Blink and you will miss it
Many of the book readers amongst us will have missed the Launch of Google Archive. That’s okay I wouldn’t feel too bad about it. Google hardly made a huge fuss over it and not many people have noticed beyond a cluster of techies and the like. But it is actually pretty important. In fact I think it the most significant thing to happen to the publishing industry since Google News and Google Book Search. But if you want to read some more: here are some of the comments, click a few links.
And you are wondering why?
Well the reason this is important is that many of the works and archives available in Google News Archive are still being charged for by newspapers and their web-sites. What that represents is an admission by newspapers and magazines that they need search, Yup you heard it, they need their archive material to be crawled by google and returned in results so that people can find it.
And as if the parallels were not obvious for publishing I will spell it out. Archives are exceptionally valuable sources of income for newspapers just as for book publishers, backlists are great revenue streams. The New York Times with its times select service has garnered some $9 million but there is a real problem with its system. By putting it behind a barrier you exclude search engines which is making their archives hard to find and more difficult to monetize either through contextual advertising or access fees. This move as I have said is about squaring the circle and enabling Media companies to get searches directly to their content and enabling them to monetize that content. Its all about Money and in this instance Search = Money.
So if backlists are money too (just currently unreachable money) then what are the implications for publishers?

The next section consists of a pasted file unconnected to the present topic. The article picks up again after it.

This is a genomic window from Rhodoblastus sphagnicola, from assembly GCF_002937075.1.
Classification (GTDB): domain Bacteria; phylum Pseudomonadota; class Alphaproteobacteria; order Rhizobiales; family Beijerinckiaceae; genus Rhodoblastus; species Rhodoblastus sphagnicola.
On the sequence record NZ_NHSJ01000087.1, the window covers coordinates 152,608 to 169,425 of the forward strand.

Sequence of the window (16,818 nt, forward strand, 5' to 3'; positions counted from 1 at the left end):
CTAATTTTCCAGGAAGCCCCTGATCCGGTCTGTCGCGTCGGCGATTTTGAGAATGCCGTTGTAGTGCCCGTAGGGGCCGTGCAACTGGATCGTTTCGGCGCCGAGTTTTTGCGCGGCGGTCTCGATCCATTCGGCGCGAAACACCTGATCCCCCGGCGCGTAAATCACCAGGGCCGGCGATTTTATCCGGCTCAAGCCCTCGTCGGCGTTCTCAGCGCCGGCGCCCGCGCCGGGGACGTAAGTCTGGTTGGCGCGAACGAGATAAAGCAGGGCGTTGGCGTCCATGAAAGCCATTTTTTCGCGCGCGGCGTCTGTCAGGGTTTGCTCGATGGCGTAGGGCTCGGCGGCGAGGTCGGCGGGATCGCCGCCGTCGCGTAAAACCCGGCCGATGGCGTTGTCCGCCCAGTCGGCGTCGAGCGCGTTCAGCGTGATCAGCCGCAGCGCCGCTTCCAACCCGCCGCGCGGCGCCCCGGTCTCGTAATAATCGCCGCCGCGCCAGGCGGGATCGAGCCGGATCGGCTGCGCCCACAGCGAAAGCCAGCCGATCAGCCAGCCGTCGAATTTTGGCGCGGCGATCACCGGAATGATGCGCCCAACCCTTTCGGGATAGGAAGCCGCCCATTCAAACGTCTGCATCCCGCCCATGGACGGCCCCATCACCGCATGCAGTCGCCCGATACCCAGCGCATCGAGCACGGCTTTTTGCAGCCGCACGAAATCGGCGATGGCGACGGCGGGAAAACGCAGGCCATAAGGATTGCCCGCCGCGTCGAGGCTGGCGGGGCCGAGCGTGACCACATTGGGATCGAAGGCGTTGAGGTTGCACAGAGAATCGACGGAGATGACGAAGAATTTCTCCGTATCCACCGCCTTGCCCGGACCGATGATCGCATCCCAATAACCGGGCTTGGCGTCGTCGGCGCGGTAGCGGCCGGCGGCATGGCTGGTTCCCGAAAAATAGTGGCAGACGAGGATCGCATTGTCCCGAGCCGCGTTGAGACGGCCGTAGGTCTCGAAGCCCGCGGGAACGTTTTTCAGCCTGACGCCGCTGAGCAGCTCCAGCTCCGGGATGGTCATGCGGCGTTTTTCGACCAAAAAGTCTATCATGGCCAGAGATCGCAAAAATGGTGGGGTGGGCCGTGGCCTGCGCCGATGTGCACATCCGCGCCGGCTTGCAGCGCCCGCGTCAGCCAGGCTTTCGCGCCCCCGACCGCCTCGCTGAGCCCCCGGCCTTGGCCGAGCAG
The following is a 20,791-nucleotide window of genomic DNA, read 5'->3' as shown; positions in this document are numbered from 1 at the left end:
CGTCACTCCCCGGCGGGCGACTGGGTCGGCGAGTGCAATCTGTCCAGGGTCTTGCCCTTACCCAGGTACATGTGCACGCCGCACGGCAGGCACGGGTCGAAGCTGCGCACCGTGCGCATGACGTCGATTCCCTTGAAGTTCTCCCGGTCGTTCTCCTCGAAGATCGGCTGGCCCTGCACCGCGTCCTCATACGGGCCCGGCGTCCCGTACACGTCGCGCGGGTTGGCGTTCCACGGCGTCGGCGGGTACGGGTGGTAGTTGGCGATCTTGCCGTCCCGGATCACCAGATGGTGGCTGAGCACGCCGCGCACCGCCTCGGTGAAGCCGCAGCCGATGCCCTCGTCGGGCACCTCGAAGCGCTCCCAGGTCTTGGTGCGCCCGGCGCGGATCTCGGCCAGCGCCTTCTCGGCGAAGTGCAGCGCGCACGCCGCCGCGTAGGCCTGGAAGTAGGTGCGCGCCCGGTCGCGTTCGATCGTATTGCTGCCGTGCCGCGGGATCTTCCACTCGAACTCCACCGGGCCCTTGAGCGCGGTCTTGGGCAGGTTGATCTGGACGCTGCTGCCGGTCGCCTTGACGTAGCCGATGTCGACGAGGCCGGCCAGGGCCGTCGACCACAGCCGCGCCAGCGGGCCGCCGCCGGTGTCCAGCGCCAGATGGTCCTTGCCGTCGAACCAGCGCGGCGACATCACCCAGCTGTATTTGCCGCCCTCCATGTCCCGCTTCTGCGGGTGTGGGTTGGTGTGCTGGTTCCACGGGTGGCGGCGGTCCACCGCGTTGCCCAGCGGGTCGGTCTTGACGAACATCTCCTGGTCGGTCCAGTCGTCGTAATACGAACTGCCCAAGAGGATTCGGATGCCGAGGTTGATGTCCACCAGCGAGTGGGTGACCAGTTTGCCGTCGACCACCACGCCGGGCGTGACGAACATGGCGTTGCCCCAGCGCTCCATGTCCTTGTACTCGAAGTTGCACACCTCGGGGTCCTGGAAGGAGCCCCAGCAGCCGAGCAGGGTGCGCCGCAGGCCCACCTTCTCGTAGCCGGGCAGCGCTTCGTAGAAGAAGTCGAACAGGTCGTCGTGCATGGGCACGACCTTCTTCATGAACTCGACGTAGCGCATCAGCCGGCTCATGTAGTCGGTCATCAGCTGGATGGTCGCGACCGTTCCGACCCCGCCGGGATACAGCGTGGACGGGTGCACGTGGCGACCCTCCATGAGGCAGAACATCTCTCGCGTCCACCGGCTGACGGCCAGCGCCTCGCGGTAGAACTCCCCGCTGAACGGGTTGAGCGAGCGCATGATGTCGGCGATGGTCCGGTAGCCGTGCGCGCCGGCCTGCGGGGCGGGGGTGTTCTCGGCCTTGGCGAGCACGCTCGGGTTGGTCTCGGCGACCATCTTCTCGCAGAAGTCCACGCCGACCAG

We need Search. We might no like Google, heck we might think they are evil despite their famous “Don’t be Evil” motto but we sure need their 60% of the search market. If there were ever a louder wake up call for an industry to just get on with getting everything online and searchable this is it. The Newspaper industry has accepted the necessity of change and book publishers will simply have to change too.
There is no reason why it has to be just Google. We can partner with everyone. The more we put out there the more we will drive searchers to out content and the easier it will be for us to monetize and profit from it. And what is more we need to learn that standalone is not enough. Yes its valuable to digitise and get your own content ready for the web but leaving it stuck in a single silo with no links or search potential is foolhardy at best.
I feel like a broken record saying this kind of thing. The short version is embrace Google Book Search. The long version is in many other blog posts.
Just a few notes:
Like most of Google’s moves in recent years this one has a feel of half-baked or launched before its time-ness to it. But if the product develops as rapidly as some of its other forays and fi they integrate it well into native Search results over time then its value will be compelling.
For now you have to go to the source to pay for and to access the article but I have a feeling that over time and as the source newspapers begin to see the value of it, Google’s own Payment system will become an integral part of this offering.
Not everyone is on board with this project yet and the best round-up is Rafat’s from paidcontent.org (A Blog all publishers should read daily).
Amazed at the enormity of this announcement